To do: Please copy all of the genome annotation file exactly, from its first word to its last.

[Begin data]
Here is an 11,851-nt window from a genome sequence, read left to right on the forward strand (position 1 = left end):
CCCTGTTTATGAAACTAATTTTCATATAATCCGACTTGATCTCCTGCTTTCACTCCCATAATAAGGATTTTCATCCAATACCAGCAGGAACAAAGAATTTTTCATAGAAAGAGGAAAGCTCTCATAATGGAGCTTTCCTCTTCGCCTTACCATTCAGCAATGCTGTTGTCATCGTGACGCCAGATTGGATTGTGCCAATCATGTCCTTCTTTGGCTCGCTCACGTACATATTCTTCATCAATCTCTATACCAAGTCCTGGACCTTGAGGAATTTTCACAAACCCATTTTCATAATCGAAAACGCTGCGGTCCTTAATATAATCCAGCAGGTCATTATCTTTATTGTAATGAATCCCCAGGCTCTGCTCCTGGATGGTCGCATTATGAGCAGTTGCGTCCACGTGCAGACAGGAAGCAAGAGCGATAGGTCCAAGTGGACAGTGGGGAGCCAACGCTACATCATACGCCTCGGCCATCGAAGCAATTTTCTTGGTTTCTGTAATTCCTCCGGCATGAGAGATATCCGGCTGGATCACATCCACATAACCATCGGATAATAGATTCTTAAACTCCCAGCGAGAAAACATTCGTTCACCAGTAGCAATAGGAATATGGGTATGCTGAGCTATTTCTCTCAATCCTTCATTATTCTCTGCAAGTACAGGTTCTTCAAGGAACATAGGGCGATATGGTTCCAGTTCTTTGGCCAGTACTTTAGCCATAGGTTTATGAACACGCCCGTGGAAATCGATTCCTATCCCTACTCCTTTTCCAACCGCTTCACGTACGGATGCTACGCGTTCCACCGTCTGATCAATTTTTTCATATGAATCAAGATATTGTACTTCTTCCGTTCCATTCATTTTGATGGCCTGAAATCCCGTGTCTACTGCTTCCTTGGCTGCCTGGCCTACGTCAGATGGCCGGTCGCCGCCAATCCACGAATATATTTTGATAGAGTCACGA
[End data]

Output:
Here is an 11,851-nt window from a genome sequence, read left to right on the forward strand (position 1 = left end):
CCCTGTTTATGAAACTAATTTTCATATAATCCGACTTGATCTCCTGCTTTCACTCCCATAATAAGGATTTTCATCCAATACCAGCAGGAACAAAGAATTTTTCATAGAAAGAGGAAAGCTCTCATAATGGAGCTTTCCTCTTCGCCTTACCATTCAGCAATGCTGTTGTCATCGTGACGCCAGATTGGATTGTGCCAATCATGTCCTTCTTTGGCTCGCTCACGTACATATTCTTCATCAATCTCTATACCAAGTCCTGGACCTTGAGGAATTTTCACAAACCCATTTTCATAATCGAAAACGCTGCGGTCCTTAATATAATCCAGCAGGTCATTATCTTTATTGTAATGAATCCCCAGGCTCTGCTCCTGGATGGTCGCATTATGAGCAGTTGCGTCCACGTGCAGACAGGAAGCAAGAGCGATAGGTCCAAGTGGACAGTGGGGAGCCAACGCTACATCATACGCCTCGGCCATCGAAGCAATTTTCTTGGTTTCTGTAATTCCTCCGGCATGAGAGATATCCGGCTGGATCACATCCACATAACCATCGGATAATAGATTCTTAAACTCCCAGCGAGAAAACATTCGTTCACCAGTAGCAATAGGAATATGGGTATGCTGAGCTATTTCTCTCAATCCTTCATTATTCTCTGCAAGTACAGGTTCTTCAAGGAACATAGGGCGATATGGTTCCAGTTCTTTGGCCAGTACTTTAGCCATAGGTTTATGAACACGCCCGTGGAAATCGATTCCTATCCCTACTCCTTTTCCAACCGCTTCACGTACGGATGCTACGCGTTCCACCGTCTGATCAATTTTTTCATATGAATCAAGATATTGTACTTCTTCCGTTCCATTCATTTTGATGGCCTGAAATCCCGTGTCTACTGCTTCCTTGGCTGCCTGGCCTACGTCAGATGGCCGGTCGCCGCCAATCCACGAATATATTTTGATAGAGTCACGA